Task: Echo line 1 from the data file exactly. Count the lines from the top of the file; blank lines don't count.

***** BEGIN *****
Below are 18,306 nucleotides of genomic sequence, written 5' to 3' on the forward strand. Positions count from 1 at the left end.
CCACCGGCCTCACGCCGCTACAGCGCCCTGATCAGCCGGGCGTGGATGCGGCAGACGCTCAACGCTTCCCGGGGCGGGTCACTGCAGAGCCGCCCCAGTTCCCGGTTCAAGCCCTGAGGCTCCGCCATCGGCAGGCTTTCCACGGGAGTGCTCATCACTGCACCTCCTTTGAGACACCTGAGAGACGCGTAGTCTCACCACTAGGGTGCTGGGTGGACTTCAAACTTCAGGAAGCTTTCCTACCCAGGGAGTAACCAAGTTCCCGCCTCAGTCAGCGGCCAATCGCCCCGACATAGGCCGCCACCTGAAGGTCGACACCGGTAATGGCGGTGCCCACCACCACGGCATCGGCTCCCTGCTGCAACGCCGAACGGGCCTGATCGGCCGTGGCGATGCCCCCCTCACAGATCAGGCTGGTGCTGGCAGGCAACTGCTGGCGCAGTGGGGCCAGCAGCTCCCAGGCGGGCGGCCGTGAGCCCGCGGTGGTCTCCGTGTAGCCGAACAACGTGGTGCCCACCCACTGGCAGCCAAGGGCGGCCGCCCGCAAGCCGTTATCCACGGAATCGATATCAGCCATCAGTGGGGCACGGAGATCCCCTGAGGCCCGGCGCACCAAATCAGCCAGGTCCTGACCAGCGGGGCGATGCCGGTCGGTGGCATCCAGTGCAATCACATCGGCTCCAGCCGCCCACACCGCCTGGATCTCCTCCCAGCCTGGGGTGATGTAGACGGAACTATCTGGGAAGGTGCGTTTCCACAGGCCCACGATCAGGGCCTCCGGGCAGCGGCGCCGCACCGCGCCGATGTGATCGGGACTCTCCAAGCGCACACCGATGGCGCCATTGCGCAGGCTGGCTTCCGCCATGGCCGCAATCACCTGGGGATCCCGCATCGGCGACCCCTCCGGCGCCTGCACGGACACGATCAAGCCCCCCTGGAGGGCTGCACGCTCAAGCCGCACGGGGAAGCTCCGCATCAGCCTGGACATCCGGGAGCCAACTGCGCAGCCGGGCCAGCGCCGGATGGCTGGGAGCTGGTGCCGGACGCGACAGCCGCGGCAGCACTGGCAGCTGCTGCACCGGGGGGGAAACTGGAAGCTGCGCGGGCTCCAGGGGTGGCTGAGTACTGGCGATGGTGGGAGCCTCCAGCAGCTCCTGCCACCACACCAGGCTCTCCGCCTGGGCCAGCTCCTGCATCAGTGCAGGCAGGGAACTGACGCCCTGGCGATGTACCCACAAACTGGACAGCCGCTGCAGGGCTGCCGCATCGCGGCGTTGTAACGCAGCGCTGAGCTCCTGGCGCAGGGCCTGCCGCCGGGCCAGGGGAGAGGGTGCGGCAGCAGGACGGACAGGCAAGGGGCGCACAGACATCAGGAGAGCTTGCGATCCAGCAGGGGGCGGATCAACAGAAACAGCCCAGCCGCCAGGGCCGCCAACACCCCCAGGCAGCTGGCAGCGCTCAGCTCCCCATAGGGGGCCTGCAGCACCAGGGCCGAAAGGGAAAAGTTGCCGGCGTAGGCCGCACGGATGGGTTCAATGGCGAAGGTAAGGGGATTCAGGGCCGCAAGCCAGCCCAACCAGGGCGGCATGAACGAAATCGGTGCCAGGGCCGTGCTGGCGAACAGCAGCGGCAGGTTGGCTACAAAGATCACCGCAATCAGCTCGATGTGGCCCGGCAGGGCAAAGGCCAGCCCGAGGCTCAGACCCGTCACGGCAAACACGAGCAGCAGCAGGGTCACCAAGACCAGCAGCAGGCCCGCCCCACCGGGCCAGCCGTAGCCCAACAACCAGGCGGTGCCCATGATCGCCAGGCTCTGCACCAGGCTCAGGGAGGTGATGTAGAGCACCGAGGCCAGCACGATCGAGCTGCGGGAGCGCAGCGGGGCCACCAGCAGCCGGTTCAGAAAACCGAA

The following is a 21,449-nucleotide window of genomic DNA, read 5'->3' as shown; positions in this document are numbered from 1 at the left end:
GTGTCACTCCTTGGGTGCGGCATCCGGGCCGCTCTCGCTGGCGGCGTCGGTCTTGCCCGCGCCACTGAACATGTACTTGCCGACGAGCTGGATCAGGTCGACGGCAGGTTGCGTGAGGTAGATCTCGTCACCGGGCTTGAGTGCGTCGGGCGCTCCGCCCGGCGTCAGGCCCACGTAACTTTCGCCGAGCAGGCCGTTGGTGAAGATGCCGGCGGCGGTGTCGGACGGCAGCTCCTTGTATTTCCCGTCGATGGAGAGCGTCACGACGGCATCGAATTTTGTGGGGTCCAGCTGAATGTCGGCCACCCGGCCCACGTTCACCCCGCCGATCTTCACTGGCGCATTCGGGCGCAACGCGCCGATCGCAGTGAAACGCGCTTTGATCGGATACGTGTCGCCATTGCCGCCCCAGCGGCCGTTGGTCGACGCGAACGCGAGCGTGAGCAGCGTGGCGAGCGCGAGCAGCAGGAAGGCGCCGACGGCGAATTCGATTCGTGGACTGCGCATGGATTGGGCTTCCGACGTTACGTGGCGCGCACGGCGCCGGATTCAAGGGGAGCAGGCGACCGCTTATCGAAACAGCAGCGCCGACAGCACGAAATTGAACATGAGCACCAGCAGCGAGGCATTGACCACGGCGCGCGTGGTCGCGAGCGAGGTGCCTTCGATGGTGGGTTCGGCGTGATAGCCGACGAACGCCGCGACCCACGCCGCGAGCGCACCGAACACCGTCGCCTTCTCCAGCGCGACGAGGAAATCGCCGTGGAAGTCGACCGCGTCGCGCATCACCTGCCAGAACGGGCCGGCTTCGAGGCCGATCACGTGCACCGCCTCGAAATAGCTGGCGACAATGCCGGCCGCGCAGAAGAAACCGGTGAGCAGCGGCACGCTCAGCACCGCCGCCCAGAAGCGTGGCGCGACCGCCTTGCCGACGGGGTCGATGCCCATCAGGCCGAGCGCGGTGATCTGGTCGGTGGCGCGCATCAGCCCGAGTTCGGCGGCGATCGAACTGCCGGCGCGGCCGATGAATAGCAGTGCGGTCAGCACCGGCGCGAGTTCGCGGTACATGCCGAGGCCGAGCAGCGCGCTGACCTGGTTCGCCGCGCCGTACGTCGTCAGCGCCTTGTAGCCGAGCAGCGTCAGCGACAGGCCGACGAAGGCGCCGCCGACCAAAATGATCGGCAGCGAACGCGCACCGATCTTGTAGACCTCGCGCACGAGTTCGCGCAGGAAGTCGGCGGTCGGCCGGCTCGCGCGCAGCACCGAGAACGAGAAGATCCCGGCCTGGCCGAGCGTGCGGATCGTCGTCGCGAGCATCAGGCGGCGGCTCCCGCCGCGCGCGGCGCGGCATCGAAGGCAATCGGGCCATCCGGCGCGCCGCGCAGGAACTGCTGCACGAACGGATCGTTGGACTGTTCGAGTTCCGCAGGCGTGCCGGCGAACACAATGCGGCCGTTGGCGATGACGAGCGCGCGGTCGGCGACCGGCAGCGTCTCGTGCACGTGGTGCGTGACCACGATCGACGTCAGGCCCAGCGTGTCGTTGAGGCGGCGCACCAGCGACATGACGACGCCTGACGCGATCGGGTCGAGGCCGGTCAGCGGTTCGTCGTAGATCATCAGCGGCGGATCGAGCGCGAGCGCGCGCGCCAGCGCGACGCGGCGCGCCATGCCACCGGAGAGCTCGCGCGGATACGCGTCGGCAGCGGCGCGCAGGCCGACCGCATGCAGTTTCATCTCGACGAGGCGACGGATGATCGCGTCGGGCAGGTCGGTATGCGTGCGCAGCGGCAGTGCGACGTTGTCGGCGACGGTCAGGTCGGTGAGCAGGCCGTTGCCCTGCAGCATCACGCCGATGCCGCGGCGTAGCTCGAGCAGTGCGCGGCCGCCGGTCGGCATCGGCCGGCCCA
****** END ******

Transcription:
Below are 18,306 nucleotides of genomic sequence, written 5' to 3' on the forward strand. Positions count from 1 at the left end.